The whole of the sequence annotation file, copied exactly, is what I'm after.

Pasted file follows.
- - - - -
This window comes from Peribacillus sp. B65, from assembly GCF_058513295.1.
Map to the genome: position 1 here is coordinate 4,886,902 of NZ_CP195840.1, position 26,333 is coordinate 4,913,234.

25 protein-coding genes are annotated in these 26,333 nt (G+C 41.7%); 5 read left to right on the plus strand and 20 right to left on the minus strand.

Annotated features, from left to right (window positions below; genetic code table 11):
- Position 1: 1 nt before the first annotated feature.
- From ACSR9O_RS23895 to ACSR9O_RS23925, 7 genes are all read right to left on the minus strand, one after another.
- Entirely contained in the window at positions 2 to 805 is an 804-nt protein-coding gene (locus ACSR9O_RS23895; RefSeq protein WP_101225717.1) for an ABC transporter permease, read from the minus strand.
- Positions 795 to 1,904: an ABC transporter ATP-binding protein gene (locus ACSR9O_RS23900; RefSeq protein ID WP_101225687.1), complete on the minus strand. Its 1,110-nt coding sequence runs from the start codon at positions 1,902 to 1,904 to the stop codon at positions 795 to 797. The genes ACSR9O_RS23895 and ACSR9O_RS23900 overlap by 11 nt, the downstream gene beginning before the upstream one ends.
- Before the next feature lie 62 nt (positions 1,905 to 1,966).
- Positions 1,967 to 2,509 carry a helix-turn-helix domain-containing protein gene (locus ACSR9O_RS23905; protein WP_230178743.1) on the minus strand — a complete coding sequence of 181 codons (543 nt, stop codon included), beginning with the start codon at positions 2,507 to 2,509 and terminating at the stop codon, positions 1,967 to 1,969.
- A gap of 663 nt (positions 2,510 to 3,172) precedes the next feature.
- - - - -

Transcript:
This window comes from Peribacillus sp. B65, from assembly GCF_058513295.1.
Map to the genome: position 1 here is coordinate 4,886,902 of NZ_CP195840.1, position 26,333 is coordinate 4,913,234.

25 protein-coding genes are annotated in these 26,333 nt (G+C 41.7%); 5 read left to right on the plus strand and 20 right to left on the minus strand.

Annotated features, from left to right (window positions below; genetic code table 11):
- Position 1: 1 nt before the first annotated feature.
- From ACSR9O_RS23895 to ACSR9O_RS23925, 7 genes are all read right to left on the minus strand, one after another.
- Entirely contained in the window at positions 2 to 805 is an 804-nt protein-coding gene (locus ACSR9O_RS23895; RefSeq protein WP_101225717.1) for an ABC transporter permease, read from the minus strand.
- Positions 795 to 1,904: an ABC transporter ATP-binding protein gene (locus ACSR9O_RS23900; RefSeq protein ID WP_101225687.1), complete on the minus strand. Its 1,110-nt coding sequence runs from the start codon at positions 1,902 to 1,904 to the stop codon at positions 795 to 797. The genes ACSR9O_RS23895 and ACSR9O_RS23900 overlap by 11 nt, the downstream gene beginning before the upstream one ends.
- Before the next feature lie 62 nt (positions 1,905 to 1,966).
- Positions 1,967 to 2,509 carry a helix-turn-helix domain-containing protein gene (locus ACSR9O_RS23905; protein WP_230178743.1) on the minus strand — a complete coding sequence of 181 codons (543 nt, stop codon included), beginning with the start codon at positions 2,507 to 2,509 and terminating at the stop codon, positions 1,967 to 1,969.
- A gap of 663 nt (positions 2,510 to 3,172) precedes the next feature.